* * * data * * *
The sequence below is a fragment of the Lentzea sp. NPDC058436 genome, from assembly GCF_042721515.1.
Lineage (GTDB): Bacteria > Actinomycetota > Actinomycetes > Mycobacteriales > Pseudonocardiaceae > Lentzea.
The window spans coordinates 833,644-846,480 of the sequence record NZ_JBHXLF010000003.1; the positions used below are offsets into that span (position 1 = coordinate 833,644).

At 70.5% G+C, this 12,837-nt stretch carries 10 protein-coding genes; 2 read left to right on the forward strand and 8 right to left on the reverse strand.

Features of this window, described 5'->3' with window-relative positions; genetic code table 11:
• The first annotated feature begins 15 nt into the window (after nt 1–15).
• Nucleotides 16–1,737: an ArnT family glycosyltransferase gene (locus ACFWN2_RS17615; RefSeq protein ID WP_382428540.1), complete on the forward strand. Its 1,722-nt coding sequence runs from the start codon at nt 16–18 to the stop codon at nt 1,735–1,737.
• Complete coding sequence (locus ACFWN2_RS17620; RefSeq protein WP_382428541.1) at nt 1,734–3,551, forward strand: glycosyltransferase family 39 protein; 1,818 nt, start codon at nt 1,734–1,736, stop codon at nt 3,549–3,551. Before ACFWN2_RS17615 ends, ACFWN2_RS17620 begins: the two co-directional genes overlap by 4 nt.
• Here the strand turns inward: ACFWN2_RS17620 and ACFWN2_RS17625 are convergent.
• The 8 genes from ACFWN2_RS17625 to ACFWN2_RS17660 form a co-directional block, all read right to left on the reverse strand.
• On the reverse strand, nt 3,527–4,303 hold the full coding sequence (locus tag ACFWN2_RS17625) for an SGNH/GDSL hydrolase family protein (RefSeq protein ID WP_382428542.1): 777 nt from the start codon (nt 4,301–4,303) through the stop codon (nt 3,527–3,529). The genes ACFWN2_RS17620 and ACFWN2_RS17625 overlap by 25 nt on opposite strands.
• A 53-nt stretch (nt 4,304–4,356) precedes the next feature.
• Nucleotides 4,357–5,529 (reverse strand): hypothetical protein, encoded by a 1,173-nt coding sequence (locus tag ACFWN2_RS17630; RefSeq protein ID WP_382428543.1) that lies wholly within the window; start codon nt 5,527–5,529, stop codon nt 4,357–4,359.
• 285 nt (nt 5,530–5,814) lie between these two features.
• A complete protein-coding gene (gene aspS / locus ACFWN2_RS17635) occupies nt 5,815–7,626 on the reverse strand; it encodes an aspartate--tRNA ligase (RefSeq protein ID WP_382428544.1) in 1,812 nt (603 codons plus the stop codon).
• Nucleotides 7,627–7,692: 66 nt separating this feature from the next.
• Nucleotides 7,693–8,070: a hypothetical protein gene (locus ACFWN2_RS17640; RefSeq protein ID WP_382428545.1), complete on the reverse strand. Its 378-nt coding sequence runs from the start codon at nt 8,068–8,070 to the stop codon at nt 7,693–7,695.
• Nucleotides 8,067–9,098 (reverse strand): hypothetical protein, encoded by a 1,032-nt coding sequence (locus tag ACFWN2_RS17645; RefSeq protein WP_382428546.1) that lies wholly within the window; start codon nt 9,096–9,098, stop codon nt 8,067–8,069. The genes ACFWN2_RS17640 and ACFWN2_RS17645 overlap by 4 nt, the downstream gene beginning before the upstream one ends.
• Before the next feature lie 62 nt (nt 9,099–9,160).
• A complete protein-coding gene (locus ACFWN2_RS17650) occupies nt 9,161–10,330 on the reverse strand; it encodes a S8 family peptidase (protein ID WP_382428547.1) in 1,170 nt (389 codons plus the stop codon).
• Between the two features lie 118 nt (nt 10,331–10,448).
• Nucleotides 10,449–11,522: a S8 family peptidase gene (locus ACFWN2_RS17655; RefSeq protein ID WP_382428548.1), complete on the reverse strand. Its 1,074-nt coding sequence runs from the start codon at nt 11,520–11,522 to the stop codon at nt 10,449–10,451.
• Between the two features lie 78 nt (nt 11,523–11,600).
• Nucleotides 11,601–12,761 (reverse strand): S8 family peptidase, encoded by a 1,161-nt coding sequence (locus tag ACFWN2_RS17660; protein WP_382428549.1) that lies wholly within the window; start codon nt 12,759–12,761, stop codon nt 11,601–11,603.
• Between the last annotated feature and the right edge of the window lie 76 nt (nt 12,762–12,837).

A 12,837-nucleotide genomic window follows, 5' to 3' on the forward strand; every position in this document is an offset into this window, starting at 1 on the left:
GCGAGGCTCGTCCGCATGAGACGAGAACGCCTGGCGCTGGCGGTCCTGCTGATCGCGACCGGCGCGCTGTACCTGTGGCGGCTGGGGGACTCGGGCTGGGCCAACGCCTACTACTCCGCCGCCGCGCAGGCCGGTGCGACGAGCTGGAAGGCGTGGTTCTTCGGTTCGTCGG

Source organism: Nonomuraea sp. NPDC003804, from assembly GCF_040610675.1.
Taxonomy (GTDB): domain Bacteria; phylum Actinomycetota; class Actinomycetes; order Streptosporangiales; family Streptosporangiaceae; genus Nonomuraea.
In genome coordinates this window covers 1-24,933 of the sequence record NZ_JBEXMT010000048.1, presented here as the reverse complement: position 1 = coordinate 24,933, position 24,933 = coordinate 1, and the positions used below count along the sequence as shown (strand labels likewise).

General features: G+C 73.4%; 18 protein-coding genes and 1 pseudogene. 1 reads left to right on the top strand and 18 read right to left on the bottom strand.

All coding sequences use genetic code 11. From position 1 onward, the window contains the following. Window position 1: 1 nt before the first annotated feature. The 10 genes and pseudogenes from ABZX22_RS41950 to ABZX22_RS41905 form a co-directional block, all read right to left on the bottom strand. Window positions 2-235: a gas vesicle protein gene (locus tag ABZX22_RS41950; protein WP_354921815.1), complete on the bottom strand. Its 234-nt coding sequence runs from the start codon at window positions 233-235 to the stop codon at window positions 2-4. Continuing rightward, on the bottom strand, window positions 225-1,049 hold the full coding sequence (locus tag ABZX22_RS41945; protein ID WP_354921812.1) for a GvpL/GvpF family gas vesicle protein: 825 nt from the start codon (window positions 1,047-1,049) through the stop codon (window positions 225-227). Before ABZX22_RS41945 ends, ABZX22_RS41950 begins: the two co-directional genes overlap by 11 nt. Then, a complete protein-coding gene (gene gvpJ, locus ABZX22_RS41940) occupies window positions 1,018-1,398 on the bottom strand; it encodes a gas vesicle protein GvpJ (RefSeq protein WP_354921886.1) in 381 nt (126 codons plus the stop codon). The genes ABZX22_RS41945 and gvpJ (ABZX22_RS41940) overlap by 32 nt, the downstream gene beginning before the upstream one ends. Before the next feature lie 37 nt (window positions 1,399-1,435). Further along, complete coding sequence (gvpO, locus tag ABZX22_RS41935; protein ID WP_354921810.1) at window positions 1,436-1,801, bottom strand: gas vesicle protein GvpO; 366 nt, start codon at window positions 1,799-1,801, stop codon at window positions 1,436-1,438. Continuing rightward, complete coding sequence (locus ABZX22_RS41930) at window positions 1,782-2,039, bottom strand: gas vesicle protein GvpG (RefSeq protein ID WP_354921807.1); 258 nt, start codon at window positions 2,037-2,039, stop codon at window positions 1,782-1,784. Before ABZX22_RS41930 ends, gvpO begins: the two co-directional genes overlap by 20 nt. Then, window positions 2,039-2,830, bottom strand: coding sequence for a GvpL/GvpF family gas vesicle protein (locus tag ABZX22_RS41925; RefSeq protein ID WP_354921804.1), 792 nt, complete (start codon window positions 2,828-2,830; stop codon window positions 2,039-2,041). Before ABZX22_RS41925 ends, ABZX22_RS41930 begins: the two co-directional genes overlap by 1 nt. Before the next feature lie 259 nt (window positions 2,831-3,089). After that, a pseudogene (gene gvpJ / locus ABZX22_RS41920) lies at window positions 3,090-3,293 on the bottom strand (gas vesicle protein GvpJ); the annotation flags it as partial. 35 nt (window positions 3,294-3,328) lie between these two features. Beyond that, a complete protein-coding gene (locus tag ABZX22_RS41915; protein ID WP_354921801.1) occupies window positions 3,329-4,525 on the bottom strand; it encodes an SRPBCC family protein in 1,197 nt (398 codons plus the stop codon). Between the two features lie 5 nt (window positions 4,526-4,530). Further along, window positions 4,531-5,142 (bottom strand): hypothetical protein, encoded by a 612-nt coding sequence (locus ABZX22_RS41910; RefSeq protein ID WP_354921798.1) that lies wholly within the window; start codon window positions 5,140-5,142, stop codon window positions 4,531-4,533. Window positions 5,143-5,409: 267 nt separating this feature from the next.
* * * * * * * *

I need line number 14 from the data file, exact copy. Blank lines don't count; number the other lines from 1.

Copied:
• 285 nt (nt 5,530–5,814) lie between these two features.